look: after the hurricane

A ribbon hanging off the flag at our local public school

I’ve never lived through truly extreme weather – I’m from Southern England. The most dramatic storm I remember was the 1987 gale that downed trees and caused a lot of damage in the southeast, after weather reports scoffed at any danger. It gave my eight-year-old self nightmares whenever the wind made tree branches scratch my bedroom window. Since living here, extreme weather has been more frequent, but it’s always worse somewhere outside New York. I watched Katrina footage like I watch scenes from war zones – without being able to wrap my head around it by reference to any memory of my own. The stories my midwestern friends tell about racing tornadoes in their car are as alien to me as the weird green color that they say the storm turns the sky. So I had no idea how to react to Irene over the last couple of days – was this overreaction? Or sensible precaution? We wouldn’t really need a flashlight and a bathtub full of water and canned foods, would we?

Petey's on 30th Avenue baits amateur photographers.

In the event, no, we wouldn’t. But it seems absurd to criticize the mayor and the city for an overreaction to an inherently unpredictable event, or even to mock those panicking bottled-water hoarders, because sitting and waiting for something to strike that might hurt you or not is panic-inducing in its very nature. Everybody was keyed up, but because it was a weekend, and because things could have been so much worse, the whole experience¬†took on the feeling of a very tense carnival.

I'm... not sure what happened here.

After last week’s earthquake, too, there was a similar sense of people needing to make fun of the danger, but at the same time the enforced community spirit that such mass panics can create is something people seem to yearn for. It is some kind of relief, some kind of respite, to stop having to worry about your own life for a moment and to worry instead about all of us, together. At one of Bloomberg’s press conferences a reporter asked if he was worried about looting. ‘This is New York,’ he said. ‘We don’t do that sort of thing here.’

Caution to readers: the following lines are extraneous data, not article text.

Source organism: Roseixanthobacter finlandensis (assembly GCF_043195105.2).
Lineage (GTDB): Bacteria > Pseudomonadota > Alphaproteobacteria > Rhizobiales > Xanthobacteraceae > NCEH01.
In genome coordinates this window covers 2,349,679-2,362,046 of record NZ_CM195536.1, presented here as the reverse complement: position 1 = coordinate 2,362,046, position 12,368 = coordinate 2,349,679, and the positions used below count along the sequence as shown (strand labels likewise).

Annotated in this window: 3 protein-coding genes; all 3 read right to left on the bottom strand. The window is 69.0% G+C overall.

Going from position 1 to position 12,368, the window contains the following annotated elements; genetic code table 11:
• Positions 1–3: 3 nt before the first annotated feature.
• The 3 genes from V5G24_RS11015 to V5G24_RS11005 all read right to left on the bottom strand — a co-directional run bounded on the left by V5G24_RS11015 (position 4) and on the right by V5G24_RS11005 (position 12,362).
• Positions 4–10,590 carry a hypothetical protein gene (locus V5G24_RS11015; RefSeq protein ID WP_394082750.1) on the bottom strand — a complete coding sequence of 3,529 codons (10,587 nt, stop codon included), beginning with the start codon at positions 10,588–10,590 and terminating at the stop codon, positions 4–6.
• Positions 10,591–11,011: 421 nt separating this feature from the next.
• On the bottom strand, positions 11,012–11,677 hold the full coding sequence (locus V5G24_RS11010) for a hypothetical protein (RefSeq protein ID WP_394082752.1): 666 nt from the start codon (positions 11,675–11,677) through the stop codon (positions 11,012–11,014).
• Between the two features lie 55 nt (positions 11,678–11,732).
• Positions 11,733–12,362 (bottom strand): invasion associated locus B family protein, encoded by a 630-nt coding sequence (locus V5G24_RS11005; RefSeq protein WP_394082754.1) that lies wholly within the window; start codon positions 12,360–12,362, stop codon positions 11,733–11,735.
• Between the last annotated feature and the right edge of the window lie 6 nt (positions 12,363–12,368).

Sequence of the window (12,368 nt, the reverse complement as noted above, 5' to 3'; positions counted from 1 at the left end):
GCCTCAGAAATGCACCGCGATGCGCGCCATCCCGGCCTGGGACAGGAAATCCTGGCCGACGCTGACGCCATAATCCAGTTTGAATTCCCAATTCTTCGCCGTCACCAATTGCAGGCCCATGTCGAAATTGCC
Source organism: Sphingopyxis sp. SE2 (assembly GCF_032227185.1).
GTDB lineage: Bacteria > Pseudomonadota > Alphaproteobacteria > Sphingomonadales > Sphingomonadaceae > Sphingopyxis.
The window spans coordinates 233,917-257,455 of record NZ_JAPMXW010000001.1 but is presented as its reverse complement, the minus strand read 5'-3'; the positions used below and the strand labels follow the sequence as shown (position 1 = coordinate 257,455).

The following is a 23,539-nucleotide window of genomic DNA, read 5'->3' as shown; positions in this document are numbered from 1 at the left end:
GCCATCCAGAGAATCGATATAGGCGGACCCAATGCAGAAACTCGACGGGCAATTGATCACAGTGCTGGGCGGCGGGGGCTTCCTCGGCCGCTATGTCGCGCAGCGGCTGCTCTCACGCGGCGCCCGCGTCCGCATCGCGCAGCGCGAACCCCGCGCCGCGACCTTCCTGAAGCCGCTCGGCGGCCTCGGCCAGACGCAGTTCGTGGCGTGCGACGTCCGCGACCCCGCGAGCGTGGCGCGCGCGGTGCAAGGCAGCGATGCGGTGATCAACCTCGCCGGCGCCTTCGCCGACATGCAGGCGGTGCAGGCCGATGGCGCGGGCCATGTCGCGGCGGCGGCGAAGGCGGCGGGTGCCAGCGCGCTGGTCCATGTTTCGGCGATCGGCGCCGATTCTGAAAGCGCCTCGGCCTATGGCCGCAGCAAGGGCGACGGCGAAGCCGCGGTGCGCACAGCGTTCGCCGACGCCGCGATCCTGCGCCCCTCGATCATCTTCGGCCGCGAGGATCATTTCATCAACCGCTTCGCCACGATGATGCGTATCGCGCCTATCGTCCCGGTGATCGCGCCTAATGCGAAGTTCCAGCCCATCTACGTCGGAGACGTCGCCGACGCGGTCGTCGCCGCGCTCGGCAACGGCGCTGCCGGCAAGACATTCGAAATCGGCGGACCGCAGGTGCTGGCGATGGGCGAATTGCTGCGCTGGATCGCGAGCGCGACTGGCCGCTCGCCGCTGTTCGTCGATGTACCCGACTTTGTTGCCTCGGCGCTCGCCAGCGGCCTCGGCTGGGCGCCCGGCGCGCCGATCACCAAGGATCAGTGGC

I think this car's seen worse.

Of course, after the UK riots that ‘here’ was especially pointed, and it stung a little. Nevertheless, I think that moment showed real leadership – that simple expression of faith in community and civic pride, no matter that those things can so easily be dismissed as a fantasy and a fiction. In contrast to all the divisive anger stemming from real failures of leadership at home, I found it comforting to have my faith reaffirmed. (El Bloombito certainly helped as well.)

Next time: back to food & booze, I promise! How do fish tacos and margaritas sound?

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5 responses to “look: after the hurricane

  1. I’m glad you and Tony are both safe and there was little or no damage to the area you live in. I called yesterday to check in and he downplayed the effect. I didn’t know you had such limited exposure to extreme weather. Over the last 10 years or so and certainly since Katrina, government warnings have erred on the side of caution rather than set realistic expectations.

    Can’t wait to hear about tacos and mararitas…. love

  2. Andrea Scutts

    Loved your little piece, Joanna – much more lucid and well-written than reports in our press, even the Independent and Guardian. Well observed! Lots of love… Mumxxxxxxx
    Fish tacos and margaritas sound, um, interesting??

  3. Pingback: look: after the superstorm | life. savour.

  4. Hi there just wanted to give you a quick heads up. The text in
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